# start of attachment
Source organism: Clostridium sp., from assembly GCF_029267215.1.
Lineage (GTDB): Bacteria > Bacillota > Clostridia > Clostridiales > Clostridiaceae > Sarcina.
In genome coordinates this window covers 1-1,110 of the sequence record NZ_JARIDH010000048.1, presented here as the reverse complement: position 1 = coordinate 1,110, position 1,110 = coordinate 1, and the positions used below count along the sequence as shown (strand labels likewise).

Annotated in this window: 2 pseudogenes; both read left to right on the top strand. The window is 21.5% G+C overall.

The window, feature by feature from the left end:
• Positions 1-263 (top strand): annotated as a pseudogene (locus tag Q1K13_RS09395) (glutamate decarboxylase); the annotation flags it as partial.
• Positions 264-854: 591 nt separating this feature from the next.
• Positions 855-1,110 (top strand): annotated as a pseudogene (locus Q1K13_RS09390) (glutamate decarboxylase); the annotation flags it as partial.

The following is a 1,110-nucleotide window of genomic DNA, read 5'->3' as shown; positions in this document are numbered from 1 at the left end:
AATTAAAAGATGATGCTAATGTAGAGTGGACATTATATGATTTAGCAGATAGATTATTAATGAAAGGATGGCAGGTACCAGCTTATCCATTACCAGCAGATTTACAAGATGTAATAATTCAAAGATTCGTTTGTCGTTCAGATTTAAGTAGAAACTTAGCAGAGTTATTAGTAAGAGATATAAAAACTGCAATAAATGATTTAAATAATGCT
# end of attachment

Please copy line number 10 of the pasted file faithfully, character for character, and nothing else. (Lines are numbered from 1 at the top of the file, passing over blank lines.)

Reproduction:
AATTAAAAGATGATGCTAATGTAGAGTGGACATTATATGATTTAGCAGATAGATTATTAATGAAAGGATGGCAGGTACCAGCTTATCCATTACCAGCAGATTTACAAGATGTAATAATTCAAAGATTCGTTTGTCGTTCAGATTTAAGTAGAAACTTAGCAGAGTTATTAGTAAGAGATATAAAAACTGCAATAAATGATTTAAATAATGCT